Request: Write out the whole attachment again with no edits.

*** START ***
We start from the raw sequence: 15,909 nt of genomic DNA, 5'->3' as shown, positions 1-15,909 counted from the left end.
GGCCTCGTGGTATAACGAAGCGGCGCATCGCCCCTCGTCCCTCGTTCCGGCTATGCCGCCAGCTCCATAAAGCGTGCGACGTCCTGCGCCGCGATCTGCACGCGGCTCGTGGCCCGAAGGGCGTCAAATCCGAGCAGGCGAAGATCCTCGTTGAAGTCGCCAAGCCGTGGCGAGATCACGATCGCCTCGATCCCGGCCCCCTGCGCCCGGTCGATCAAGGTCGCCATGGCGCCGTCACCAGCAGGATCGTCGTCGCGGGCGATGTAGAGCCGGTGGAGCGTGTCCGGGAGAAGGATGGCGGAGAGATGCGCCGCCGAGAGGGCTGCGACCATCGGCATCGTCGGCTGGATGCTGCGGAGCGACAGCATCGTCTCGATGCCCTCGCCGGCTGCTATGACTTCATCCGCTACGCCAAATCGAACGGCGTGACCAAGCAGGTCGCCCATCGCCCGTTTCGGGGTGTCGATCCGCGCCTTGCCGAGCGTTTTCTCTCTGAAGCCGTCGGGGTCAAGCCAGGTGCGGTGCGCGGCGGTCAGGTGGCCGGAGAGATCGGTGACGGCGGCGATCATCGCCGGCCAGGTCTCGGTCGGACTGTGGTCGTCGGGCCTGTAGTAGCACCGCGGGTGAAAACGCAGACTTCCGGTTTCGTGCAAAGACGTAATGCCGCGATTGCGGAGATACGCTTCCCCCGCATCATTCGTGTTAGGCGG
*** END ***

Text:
We start from the raw sequence: 15,909 nt of genomic DNA, 5'->3' as shown, positions 1-15,909 counted from the left end.
GGCCTCGTGGTATAACGAAGCGGCGCATCGCCCCTCGTCCCTCGTTCCGGCTATGCCGCCAGCTCCATAAAGCGTGCGACGTCCTGCGCCGCGATCTGCACGCGGCTCGTGGCCCGAAGGGCGTCAAATCCGAGCAGGCGAAGATCCTCGTTGAAGTCGCCAAGCCGTGGCGAGATCACGATCGCCTCGATCCCGGCCCCCTGCGCCCGGTCGATCAAGGTCGCCATGGCGCCGTCACCAGCAGGATCGTCGTCGCGGGCGATGTAGAGCCGGTGGAGCGTGTCCGGGAGAAGGATGGCGGAGAGATGCGCCGCCGAGAGGGCTGCGACCATCGGCATCGTCGGCTGGATGCTGCGGAGCGACAGCATCGTCTCGATGCCCTCGCCGGCTGCTATGACTTCATCCGCTACGCCAAATCGAACGGCGTGACCAAGCAGGTCGCCCATCGCCCGTTTCGGGGTGTCGATCCGCGCCTTGCCGAGCGTTTTCTCTCTGAAGCCGTCGGGGTCAAGCCAGGTGCGGTGCGCGGCGGTCAGGTGGCCGGAGAGATCGGTGACGGCGGCGATCATCGCCGGCCAGGTCTCGGTCGGACTGTGGTCGTCGGGCCTGTAGTAGCACCGCGGGTGAAAACGCAGACTTCCGGTTTCGTGCAAAGACGTAATGCCGCGATTGCGGAGATACGCTTCCCCCGCATCATTCGTGTTAGGCGG